We should trust the Bible, says Timothy Paul Jones, because it is ‘grounded in the words of a man who died and rose again’ (p.111). Jones’s basic presupposition is this: ‘If we live in a world where it is possible…
- Publisher: P&R Publishing
- ISBN: 978-1-59638-196-4
- Pages: 128
- Price: 7.51
Toxic Ideas Polluting your Mind
128 pages, £7.51
Star Rating: 4
An earlier generation warned believers of the dangers of worldliness. Anthony Selvaggio does much the same thing here. But whereas Christian preachers and writers may once have been content to call upon Christians to stop drinking at worldly fountains, Selvaggio goes right back to the source of the pollution at the bottom of the well – the mind.
In doing so he identifies seven current worldviews and describes them. Far from being alternative views they tend rather to go together in a loose but fairly coherent framework. In fact most people in society would happily embrace the whole lot as a single entity without ever troubling to question where they came from, what they mean or where they might lead. They simply follow the crowd. Paul’s description of Satan as ‘the ruler of the kingdom of the air’ does not mean that he is floating around in the air, but that his worldview pervades our very atmosphere. We breathe his air without appreciating it.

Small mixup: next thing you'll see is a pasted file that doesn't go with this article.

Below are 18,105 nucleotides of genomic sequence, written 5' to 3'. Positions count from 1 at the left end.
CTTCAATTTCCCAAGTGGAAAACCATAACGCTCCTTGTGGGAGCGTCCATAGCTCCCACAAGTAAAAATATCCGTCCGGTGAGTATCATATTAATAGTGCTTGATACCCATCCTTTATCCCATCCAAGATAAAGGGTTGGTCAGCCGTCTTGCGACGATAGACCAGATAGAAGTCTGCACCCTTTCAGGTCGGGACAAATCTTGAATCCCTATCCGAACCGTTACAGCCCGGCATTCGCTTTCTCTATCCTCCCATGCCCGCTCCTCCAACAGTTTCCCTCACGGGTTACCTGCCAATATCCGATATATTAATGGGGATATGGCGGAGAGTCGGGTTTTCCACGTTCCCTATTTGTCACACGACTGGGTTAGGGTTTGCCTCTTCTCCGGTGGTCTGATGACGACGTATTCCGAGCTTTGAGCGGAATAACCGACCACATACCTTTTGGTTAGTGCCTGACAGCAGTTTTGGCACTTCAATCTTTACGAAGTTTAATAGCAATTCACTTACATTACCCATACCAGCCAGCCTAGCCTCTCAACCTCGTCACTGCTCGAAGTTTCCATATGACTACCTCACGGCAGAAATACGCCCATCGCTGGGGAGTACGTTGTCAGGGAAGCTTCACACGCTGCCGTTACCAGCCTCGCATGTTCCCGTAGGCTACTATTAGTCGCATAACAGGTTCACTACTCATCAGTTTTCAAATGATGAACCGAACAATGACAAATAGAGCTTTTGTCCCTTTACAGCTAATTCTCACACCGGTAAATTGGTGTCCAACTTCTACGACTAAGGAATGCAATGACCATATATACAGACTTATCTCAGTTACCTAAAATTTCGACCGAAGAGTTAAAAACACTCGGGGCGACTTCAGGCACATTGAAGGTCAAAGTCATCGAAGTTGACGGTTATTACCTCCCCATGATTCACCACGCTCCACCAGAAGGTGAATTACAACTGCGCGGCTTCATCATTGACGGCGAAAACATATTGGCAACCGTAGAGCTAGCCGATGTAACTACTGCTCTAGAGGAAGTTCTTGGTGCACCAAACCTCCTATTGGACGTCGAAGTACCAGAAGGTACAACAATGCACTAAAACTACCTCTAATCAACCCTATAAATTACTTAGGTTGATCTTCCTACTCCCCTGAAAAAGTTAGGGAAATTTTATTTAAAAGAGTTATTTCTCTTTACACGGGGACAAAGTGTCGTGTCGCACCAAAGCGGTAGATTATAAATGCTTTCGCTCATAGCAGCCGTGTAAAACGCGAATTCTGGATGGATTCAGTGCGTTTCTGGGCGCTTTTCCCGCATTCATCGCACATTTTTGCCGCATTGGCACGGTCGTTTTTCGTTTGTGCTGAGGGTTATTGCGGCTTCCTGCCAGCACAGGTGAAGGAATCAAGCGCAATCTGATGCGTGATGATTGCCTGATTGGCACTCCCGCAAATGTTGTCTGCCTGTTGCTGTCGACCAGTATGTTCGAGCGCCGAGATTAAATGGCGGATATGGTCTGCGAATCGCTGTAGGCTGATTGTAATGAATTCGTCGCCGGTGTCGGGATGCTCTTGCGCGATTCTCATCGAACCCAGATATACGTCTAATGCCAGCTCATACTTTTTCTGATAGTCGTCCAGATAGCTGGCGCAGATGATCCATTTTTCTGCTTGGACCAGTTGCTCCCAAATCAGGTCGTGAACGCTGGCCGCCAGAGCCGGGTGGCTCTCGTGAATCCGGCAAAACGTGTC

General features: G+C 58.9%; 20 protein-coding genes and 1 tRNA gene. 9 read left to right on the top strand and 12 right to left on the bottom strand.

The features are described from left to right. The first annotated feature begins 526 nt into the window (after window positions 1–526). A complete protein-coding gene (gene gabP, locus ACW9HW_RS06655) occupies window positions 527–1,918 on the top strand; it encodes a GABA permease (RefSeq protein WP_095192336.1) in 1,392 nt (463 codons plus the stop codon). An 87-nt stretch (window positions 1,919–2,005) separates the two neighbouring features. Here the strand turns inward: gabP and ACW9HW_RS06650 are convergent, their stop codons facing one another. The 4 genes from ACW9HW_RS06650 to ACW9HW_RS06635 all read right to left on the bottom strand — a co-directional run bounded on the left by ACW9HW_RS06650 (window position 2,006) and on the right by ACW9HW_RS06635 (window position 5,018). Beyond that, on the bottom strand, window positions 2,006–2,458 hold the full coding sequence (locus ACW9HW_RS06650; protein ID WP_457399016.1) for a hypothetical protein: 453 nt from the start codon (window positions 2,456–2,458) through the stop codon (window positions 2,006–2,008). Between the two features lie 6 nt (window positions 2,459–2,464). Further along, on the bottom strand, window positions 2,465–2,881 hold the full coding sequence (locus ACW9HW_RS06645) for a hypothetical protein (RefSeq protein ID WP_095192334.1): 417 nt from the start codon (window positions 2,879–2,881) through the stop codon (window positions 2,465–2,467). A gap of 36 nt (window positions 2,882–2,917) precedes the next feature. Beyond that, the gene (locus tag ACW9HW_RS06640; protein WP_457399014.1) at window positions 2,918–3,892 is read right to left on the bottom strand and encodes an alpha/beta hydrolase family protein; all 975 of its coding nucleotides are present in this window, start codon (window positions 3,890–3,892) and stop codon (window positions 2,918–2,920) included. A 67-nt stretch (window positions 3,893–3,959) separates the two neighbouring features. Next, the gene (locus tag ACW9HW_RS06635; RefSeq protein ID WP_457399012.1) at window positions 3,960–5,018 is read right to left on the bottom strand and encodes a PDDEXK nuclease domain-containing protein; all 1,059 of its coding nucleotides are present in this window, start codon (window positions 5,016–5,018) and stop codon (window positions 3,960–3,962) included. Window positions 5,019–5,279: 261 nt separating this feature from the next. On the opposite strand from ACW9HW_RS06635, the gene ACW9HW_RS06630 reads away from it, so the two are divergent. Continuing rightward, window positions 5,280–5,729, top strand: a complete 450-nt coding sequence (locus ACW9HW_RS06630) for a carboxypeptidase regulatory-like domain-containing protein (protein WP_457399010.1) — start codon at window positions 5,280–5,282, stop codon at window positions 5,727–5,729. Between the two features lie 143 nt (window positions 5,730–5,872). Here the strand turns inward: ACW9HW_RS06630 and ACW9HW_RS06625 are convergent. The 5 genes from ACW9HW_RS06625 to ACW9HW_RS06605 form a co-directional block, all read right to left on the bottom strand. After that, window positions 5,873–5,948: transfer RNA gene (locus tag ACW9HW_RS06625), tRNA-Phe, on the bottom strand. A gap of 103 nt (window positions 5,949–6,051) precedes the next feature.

Love of everything new, individualism, consumerism, relativism are examples of worldviews which confront the Bible-believing Christian head-on. Selvaggio writes in a lucid and highly engaging style. In describing our immoderate love for the two-dimensional world of technology he speculates; ‘what if the Good Samaritan had been wearing an ipod?’
The book goes beyond a mere identification of current thinking. A careful analysis of the air is not enough and we are taken further in being shown, with force and precision, how the poisonous fumes have penetrated church life to an alarming extent. The church is choking and, in some places, choking to death.
Anybody reading this book might feel humbled but they would not feel hectored. It is written with tenderness and balance. As Joel Beeke says in a note of commendation: ‘Like a good doctor, Selvaggio does not rail at us about our illness; he aims to heal and so offers solutions in Christ.’
This book is highly recommended for anyone seeking to understand the times in which we live. It is a breath of fresh air.